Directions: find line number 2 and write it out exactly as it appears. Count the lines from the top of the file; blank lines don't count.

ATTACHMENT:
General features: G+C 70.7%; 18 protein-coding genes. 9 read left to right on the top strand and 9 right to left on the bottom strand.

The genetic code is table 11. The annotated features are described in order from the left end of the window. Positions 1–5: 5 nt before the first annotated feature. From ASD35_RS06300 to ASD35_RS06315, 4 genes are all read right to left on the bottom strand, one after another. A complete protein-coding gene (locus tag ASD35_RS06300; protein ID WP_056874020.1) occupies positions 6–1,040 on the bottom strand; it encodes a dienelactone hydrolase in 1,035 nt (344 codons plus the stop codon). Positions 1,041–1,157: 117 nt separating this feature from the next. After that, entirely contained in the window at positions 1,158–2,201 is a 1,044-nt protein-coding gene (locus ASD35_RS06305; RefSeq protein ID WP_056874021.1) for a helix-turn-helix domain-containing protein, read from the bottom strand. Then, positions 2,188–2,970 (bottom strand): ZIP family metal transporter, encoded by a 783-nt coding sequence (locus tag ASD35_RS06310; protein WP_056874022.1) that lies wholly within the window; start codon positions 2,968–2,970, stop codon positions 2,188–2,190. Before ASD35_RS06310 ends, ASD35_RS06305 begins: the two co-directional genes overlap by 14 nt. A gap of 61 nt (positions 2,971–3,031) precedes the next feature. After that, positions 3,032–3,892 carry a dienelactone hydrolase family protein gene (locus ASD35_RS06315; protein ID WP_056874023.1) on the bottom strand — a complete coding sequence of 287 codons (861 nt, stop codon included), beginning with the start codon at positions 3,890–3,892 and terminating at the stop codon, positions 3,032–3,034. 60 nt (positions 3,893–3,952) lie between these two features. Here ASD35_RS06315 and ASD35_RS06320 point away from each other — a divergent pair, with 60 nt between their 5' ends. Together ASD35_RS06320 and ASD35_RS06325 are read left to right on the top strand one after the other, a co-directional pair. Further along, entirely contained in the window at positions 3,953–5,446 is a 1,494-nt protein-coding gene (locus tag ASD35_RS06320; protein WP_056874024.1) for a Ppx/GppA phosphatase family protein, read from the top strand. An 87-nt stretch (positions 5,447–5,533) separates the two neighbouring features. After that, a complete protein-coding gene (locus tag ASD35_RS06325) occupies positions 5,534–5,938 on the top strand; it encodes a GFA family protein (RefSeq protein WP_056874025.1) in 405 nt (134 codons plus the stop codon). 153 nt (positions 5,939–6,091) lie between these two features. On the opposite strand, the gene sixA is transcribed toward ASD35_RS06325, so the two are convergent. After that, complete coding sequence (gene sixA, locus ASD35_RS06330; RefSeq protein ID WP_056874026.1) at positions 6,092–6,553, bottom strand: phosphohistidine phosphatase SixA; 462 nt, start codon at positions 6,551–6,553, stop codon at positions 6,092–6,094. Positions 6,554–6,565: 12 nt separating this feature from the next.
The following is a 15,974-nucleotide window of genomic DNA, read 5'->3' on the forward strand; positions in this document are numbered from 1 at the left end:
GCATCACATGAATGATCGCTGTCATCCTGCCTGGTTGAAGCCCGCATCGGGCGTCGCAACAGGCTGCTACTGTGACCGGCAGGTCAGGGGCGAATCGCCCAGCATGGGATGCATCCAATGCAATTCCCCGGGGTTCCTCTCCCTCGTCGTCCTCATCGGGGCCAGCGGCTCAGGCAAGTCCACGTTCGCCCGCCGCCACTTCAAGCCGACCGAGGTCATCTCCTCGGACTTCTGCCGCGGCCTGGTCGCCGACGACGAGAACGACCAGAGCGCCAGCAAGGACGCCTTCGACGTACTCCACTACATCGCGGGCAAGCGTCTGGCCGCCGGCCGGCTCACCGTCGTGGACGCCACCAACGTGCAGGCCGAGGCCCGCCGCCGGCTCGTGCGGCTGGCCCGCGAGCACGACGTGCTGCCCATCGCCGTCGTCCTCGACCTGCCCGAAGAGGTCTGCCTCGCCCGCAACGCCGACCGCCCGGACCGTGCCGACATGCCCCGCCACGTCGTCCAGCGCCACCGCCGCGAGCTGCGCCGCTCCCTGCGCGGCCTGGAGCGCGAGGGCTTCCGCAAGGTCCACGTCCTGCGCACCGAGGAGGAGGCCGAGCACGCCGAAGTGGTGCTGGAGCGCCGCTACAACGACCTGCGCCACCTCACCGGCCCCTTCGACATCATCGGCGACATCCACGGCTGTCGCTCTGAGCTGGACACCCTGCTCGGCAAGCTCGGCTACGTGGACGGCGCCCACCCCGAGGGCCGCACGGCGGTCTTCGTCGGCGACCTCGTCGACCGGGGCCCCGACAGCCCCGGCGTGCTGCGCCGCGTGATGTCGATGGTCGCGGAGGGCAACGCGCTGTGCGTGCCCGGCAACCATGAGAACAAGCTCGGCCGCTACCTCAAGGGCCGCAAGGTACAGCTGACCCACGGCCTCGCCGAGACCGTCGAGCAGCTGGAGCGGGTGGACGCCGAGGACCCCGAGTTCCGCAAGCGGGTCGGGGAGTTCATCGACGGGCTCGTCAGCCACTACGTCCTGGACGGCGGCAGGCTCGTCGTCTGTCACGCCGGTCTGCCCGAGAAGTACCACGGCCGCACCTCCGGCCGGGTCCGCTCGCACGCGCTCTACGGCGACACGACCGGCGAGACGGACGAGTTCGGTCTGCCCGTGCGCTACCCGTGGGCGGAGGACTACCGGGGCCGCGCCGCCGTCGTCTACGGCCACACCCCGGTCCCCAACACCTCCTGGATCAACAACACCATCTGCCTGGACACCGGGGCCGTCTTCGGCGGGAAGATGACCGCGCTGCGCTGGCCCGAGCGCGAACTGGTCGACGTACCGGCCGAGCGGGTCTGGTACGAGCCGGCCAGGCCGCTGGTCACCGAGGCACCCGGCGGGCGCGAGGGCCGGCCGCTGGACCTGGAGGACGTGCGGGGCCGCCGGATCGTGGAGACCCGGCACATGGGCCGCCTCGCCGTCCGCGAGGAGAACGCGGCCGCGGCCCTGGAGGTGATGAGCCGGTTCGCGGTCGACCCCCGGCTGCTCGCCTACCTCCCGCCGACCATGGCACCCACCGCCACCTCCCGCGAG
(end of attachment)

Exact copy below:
The genetic code is table 11. The annotated features are described in order from the left end of the window. Positions 1–5: 5 nt before the first annotated feature. From ASD35_RS06300 to ASD35_RS06315, 4 genes are all read right to left on the bottom strand, one after another. A complete protein-coding gene (locus tag ASD35_RS06300; protein ID WP_056874020.1) occupies positions 6–1,040 on the bottom strand; it encodes a dienelactone hydrolase in 1,035 nt (344 codons plus the stop codon). Positions 1,041–1,157: 117 nt separating this feature from the next. After that, entirely contained in the window at positions 1,158–2,201 is a 1,044-nt protein-coding gene (locus ASD35_RS06305; RefSeq protein ID WP_056874021.1) for a helix-turn-helix domain-containing protein, read from the bottom strand. Then, positions 2,188–2,970 (bottom strand): ZIP family metal transporter, encoded by a 783-nt coding sequence (locus tag ASD35_RS06310; protein WP_056874022.1) that lies wholly within the window; start codon positions 2,968–2,970, stop codon positions 2,188–2,190. Before ASD35_RS06310 ends, ASD35_RS06305 begins: the two co-directional genes overlap by 14 nt. A gap of 61 nt (positions 2,971–3,031) precedes the next feature. After that, positions 3,032–3,892 carry a dienelactone hydrolase family protein gene (locus ASD35_RS06315; protein ID WP_056874023.1) on the bottom strand — a complete coding sequence of 287 codons (861 nt, stop codon included), beginning with the start codon at positions 3,890–3,892 and terminating at the stop codon, positions 3,032–3,034. 60 nt (positions 3,893–3,952) lie between these two features. Here ASD35_RS06315 and ASD35_RS06320 point away from each other — a divergent pair, with 60 nt between their 5' ends. Together ASD35_RS06320 and ASD35_RS06325 are read left to right on the top strand one after the other, a co-directional pair. Further along, entirely contained in the window at positions 3,953–5,446 is a 1,494-nt protein-coding gene (locus tag ASD35_RS06320; protein WP_056874024.1) for a Ppx/GppA phosphatase family protein, read from the top strand. An 87-nt stretch (positions 5,447–5,533) separates the two neighbouring features. After that, a complete protein-coding gene (locus tag ASD35_RS06325) occupies positions 5,534–5,938 on the top strand; it encodes a GFA family protein (RefSeq protein WP_056874025.1) in 405 nt (134 codons plus the stop codon). 153 nt (positions 5,939–6,091) lie between these two features. On the opposite strand, the gene sixA is transcribed toward ASD35_RS06325, so the two are convergent. After that, complete coding sequence (gene sixA, locus ASD35_RS06330; RefSeq protein ID WP_056874026.1) at positions 6,092–6,553, bottom strand: phosphohistidine phosphatase SixA; 462 nt, start codon at positions 6,551–6,553, stop codon at positions 6,092–6,094. Positions 6,554–6,565: 12 nt separating this feature from the next.